This chapter responds to a growing demand for recognition of plural forms of knowledge production in international HE, by drawing attention to the presence of racialised East Asian students in western academia. An often forgotten group, they remain peripheral, despite the joint contribution of anti-imperialist, postcolonial, multiculturalist, feminist, indigenous, and diversity scholars. This marginalisation calls for reflection, and this chapter initiates the conversion by discussing how East Asians are racialised and subject to western racism and coloniality. Ignorance about and misrecognition of this group prohibit diversity agendas from including them on equal, participatory terms. To illustrate this, I contrast two inclusion approaches that co-produce and reproduce the European secular-versus-religious divide. When international students are sorted into differentiated channels of integration, campus diversity keeps intact the shell knowledge structures that readily exclude and illy represent the diverse knowledge embodied within western academia. Besides racial diversification, doing diversity inclusively also incorporates a decolonial epistemological inclusion.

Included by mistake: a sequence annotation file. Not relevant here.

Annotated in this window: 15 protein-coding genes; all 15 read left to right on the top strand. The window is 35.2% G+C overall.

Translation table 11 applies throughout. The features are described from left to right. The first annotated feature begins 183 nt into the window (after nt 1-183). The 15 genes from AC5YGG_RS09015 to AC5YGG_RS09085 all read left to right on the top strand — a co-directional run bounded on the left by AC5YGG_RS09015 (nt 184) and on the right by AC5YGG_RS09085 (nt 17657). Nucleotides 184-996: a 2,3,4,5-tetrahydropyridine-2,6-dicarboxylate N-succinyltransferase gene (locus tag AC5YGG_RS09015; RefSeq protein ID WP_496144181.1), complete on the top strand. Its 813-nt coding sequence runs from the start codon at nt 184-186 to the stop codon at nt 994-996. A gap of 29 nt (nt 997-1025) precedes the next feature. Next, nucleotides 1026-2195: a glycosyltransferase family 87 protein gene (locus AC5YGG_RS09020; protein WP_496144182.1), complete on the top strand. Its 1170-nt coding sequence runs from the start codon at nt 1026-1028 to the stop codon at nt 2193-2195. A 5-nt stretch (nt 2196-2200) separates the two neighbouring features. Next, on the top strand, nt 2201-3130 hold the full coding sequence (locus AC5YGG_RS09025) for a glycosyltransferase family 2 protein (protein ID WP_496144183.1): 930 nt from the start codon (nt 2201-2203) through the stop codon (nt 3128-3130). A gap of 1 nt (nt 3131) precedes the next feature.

|Title of host publication||Diversity, Inclusion, and Decolonisation|
|Subtitle of host publication||Practical Tools for Improving Teaching, Research and Scholarship|
|Editors||Abby Day, Lois Lee, Dave Thomas, Jim Spickard|
|Place of Publication||Bristol|
|Publisher||University of Bristol Press|
|Publication status||In preparation - 2021|